Todd's StoryDec 27, 2020
Dr. Todd Aho, a neuroradiologist at Henry Ford Hospital, delivered life-changing news every day to his stroke patients. He never imagined that he’d become a stroke patient himself.
On Thanksgiving in 2018, he went to bed thankful for his family and career and woke up having trouble walking, talking and experienced a drooping face. His wife, Amy, knew the signs of a stroke and immediately got help.
At the hospital, a carotid artery clot was removed, however the swelling in his brain was severe so a second surgery was done to relieve the pressure.
“As a doctor, you never think about what your patients go through,” said Dr. Aho. “I get it now! I was bad. I couldn’t move my left arm or leg, and I was on a feeding tube.”
Dr. Aho’s family refused to let him be released from the hospital until there was a bed available at DMC’s Rehabilitation Institute of Michigan (RIM). His wife knew it was the best.
Spending six weeks in RIM’s neuroscience unit doing physical, occupational and speech therapy, Dr. Aho learned how to eat and drink again, but he needed 24-hour assistance.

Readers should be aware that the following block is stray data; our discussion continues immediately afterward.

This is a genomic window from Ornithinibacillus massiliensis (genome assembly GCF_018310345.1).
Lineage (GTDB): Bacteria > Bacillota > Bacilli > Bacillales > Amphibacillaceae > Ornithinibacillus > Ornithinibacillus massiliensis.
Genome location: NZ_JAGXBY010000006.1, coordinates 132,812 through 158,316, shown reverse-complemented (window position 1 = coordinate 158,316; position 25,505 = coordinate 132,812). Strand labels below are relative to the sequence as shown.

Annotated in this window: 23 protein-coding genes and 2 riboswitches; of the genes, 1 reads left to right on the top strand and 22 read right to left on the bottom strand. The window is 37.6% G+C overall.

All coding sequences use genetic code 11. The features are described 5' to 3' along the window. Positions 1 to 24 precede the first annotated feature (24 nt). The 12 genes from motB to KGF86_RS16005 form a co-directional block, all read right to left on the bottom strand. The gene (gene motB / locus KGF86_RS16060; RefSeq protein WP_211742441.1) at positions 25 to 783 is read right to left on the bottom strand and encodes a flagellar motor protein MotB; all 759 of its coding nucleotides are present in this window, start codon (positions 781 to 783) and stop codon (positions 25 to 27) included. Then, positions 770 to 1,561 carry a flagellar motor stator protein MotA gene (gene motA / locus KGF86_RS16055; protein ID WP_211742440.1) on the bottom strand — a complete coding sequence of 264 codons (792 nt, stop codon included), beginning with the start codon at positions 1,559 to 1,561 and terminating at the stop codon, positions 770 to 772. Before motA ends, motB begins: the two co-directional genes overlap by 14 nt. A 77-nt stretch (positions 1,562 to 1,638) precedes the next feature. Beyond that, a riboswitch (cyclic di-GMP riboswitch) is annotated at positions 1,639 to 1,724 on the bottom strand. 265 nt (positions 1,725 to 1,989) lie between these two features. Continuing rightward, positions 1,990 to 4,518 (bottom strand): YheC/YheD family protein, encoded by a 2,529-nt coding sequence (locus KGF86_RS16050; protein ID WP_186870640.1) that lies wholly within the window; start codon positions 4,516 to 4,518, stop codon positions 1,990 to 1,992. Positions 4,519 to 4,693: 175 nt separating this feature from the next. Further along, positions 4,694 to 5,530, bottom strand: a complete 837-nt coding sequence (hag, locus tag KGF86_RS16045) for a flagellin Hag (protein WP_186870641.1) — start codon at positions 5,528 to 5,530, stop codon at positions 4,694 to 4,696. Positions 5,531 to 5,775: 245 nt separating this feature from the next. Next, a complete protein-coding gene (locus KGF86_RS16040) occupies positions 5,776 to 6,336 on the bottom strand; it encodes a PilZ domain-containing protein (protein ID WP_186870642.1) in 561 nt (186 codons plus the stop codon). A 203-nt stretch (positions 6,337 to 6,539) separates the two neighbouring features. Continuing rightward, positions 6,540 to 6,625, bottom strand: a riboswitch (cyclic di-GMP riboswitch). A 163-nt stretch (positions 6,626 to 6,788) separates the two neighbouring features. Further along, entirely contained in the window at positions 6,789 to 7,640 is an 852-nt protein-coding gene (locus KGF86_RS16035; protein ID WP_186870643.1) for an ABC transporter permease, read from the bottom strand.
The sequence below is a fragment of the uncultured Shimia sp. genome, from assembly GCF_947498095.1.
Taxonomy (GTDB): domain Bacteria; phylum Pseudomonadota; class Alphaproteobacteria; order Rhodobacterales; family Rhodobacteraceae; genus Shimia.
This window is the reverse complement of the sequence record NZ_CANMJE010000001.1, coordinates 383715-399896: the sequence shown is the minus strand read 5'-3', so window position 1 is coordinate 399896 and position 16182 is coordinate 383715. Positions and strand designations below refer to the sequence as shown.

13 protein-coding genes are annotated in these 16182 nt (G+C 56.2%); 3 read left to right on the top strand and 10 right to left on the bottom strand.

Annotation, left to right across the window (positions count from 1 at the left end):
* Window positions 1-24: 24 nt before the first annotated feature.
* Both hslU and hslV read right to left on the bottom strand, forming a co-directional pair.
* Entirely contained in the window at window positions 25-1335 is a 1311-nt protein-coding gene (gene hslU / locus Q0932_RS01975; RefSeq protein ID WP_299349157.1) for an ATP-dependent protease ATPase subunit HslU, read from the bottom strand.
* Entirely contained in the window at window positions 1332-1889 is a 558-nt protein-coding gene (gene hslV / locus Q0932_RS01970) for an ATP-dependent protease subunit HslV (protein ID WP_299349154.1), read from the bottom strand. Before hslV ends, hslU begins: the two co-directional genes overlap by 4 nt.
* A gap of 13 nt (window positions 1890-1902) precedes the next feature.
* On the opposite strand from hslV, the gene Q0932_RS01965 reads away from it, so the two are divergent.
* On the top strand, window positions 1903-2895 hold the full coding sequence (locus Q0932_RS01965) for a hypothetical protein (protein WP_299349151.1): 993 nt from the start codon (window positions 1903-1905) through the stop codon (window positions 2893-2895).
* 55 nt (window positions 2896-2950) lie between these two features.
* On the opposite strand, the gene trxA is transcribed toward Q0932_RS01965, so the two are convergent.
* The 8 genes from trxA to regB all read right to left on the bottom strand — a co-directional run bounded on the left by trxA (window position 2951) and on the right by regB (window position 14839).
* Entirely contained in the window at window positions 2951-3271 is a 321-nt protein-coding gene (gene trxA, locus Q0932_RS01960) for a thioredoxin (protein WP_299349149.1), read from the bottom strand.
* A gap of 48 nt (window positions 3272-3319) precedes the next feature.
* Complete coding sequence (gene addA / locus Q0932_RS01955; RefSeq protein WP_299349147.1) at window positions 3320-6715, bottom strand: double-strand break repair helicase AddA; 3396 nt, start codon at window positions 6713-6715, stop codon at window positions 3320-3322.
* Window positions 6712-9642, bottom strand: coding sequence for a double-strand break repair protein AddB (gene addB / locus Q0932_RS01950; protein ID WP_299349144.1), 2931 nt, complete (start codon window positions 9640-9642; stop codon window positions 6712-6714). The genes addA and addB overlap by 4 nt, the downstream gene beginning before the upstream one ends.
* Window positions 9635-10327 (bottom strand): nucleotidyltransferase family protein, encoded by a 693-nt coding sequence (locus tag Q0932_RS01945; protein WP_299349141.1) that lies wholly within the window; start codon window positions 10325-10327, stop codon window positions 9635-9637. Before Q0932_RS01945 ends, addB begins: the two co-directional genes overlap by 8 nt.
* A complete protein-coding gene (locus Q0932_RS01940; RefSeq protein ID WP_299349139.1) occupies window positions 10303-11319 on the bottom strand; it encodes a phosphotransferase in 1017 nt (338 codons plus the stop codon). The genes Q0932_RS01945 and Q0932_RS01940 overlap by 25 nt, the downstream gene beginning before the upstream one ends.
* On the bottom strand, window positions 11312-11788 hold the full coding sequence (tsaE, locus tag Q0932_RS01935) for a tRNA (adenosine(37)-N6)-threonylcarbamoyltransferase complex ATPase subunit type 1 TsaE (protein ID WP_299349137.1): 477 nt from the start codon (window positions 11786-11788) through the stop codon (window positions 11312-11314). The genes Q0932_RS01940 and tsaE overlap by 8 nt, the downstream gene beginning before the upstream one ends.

He continued doing outpatient therapy at RIM’s main campus two times a week and followed a home exercise program designed by his rehab team. Seven months after his stroke, he began to move his left leg.
“It was months before I first stood up, but my therapists refused to give up on me,” said Dr. Aho. “They are experts and did so many different things with me like using the Ekso (robotic exoskeleton), which eventually helped me walk again.”
Today, Dr. Aho is working toward walking without assistance and driving again. His speech and cognitive ability are great.
“They’re the best! Other facilities don’t have the knowledge or care to get you back to being your old self like RIM,” said Dr. Aho.
RIM’s state-of-the-art neuroscience unit for stroke and brain injury recovery is equipped with the most advanced neuro-recovery technology available and is staffed by experts in stroke rehabilitation. The Commission on Accreditation of Rehabilitation Facilities (CARF) recognizes RIM’s stroke specialty program as meeting the highest standards in quality, safety and outcome measures.